Here at The Blue Room Theatre we are dedicated to the sharing of stories, including the sharing of how our members and industry think and act in relation to sustainability and diversity. Throughout the year you will hear from various artists, producers, activists, academics and community members about their feelings on art and sustainability. Today we hear from Clare Watson, Artistic Director of Black Swan State Theatre Company.
From your perspective, what is diversity in the arts and why is it important?
I think that if the faces, voices, genders and perspectives that we witness on stage and screen reflect back the society in which we live then the work will resonate. Our cultural fodder has definitely been dominated by white, ableist, masculine voices and it’s exciting to be living in a time when art is catching up with lived experience. We’re still a long way off but by centralising the marginalised perspectives we offer audiences the opportunity to have an exponential growth in empathy and understanding. Listening to the less dominant voices we find new ways of seeing the world and better ways of being in the world together.
Do you think there are links between sustainability and diversity?
Absolutely, if we keep doing and saying the same things in the same way over and over we’ll run dry.
What role did diversity play in programming BSSTC’s 2018 season? And what was it like implementing this (were there particular challenges or opportunities that emerged)?
The 2018 season at Black Swan State Theatre Company, The Conversations, could be considered diverse. We have a work commissioned by the Perth Festival by Julia Hales – an actor with Down Syndrome, we’re working with Yirra Yaakin on Skylab – written, directed and performed by brilliant Aboriginal artists, in HIR we are working with a transgender actor for the first time and we have achieved gender parity across our full season – directors, writers, designers and actors. This diversity is deliberate but it was easy, probably because it is the work that most interests me. I’m always interested in finding ways of shifting and nudging the existing hierarchy.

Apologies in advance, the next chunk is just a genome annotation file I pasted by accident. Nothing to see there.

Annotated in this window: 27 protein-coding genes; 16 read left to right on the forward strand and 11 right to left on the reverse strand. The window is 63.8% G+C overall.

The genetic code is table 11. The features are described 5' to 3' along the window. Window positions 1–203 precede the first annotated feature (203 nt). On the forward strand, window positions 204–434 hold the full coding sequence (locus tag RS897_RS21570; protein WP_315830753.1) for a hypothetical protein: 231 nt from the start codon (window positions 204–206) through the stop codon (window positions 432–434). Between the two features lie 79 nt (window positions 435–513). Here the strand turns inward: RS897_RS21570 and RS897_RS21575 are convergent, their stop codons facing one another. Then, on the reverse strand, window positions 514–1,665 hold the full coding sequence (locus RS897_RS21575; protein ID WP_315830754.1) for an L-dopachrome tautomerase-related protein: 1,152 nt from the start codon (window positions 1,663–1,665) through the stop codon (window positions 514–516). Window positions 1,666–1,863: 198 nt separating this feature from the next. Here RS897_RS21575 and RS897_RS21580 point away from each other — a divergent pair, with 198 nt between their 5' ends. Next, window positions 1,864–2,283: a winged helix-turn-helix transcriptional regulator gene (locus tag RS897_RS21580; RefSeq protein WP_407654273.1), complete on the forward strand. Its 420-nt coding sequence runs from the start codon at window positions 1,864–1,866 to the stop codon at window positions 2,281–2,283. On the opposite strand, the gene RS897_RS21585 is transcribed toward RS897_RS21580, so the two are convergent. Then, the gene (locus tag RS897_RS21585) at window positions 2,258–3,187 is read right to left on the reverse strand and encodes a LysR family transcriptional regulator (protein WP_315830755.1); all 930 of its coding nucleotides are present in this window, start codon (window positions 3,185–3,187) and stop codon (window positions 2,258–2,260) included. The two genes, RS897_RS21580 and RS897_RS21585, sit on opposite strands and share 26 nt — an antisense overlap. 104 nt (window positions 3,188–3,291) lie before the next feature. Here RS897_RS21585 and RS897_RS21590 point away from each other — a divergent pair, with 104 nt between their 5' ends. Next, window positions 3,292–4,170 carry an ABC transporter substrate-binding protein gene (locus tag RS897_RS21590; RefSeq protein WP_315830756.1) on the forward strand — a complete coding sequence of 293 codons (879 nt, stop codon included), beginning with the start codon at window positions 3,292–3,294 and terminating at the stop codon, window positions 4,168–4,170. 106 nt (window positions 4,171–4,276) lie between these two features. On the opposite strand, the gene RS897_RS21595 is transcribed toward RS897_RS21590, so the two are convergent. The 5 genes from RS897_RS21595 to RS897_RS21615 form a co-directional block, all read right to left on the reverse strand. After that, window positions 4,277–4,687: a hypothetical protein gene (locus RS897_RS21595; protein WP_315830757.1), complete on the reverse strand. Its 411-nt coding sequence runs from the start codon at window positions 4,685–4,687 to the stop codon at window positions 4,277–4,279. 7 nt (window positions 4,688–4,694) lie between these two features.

What effect do you think an increase in diversity in the theatre and the arts has on changing people’s attitudes, understandings, or behaviour?
Quite simply, I think it makes the art better. I’m of the firm belief that we won’t ever reach a point where we’ll be able to pat ourselves on the back, dust off our hands and say ‘Great, diversity done. Nailed it’. Our world is constantly evolving and culture will need to continue to evolve right along with it.
Where do you see yourself in twenty years? What do you think society will look like then?
I’m not great at projecting myself into the future, I’m very much a here and now kind of thinker but I have spent a huge amount of my life with people a generation younger than me and I am consistently admiring of the way in which children move through their lives without judging others. The children that I know are sensitive, smart and curious, so I am definitely hopeful that we will live in a kinder, more open minded society than the one we currently inhabit.
I could never have predicted the life I’ve been lucky to live for the past 20 years and I couldn’t imagine where I might be in another 20. I hope I’m still feeling passionate and curious. I hope that I continue to be sustained by the art that I make and the love of the people that I get to share my days with.